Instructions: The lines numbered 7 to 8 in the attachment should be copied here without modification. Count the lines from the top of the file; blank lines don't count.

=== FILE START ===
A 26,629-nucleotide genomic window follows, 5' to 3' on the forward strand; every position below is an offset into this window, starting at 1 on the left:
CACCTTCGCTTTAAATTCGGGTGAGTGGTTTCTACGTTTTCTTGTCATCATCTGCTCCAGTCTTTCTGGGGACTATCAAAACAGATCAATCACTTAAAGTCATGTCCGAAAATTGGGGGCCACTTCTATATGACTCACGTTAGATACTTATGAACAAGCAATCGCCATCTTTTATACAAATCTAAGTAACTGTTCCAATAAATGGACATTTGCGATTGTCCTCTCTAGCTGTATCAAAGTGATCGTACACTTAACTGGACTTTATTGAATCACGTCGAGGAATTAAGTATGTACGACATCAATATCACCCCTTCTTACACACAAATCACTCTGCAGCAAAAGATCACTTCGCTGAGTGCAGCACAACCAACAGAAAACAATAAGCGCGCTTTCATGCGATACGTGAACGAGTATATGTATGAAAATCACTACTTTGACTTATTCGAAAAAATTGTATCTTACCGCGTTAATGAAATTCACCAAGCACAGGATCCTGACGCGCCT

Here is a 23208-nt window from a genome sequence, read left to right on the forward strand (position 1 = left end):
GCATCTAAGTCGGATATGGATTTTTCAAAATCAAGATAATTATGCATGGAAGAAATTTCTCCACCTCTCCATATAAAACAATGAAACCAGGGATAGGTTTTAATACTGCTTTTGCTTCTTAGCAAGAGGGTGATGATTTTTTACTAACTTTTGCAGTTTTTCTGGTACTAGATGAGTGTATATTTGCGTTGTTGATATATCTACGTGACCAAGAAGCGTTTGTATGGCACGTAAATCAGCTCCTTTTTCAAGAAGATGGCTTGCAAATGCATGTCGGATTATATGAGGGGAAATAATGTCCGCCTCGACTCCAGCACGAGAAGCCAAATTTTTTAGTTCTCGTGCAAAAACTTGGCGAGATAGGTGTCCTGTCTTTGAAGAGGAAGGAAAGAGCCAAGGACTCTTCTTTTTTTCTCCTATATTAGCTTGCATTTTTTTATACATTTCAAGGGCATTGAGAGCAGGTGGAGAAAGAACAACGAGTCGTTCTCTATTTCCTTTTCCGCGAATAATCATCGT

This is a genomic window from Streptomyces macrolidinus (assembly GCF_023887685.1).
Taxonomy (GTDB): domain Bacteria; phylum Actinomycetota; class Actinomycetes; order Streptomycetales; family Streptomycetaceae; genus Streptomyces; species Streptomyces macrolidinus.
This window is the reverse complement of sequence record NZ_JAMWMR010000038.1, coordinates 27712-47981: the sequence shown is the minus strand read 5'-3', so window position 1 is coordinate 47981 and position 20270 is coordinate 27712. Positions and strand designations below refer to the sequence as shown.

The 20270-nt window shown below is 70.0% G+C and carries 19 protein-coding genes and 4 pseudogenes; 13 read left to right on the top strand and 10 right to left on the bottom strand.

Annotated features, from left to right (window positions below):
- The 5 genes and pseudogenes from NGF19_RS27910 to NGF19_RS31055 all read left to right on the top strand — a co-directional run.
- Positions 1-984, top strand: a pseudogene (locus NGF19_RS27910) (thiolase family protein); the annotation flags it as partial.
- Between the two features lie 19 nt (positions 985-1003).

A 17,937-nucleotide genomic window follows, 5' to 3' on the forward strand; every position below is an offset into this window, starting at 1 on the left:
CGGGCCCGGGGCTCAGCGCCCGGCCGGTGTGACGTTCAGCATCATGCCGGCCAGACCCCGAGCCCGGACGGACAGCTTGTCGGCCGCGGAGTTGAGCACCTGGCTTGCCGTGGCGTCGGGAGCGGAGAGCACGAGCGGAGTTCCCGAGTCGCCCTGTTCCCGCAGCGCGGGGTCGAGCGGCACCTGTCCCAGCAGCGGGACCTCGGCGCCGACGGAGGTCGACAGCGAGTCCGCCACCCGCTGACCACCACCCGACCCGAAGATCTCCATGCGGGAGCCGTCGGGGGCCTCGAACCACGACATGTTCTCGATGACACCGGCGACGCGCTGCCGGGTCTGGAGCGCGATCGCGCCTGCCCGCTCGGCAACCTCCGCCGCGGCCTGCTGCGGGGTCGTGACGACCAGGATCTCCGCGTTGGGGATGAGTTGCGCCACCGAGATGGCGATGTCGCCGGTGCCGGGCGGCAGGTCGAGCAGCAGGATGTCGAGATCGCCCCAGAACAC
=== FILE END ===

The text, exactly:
This window is the reverse complement of sequence record NZ_JAMWMR010000038.1, coordinates 27712-47981: the sequence shown is the minus strand read 5'-3', so window position 1 is coordinate 47981 and position 20270 is coordinate 27712. Positions and strand designations below refer to the sequence as shown.

The 20270-nt window shown below is 70.0% G+C and carries 19 protein-coding genes and 4 pseudogenes; 13 read left to right on the top strand and 10 right to left on the bottom strand.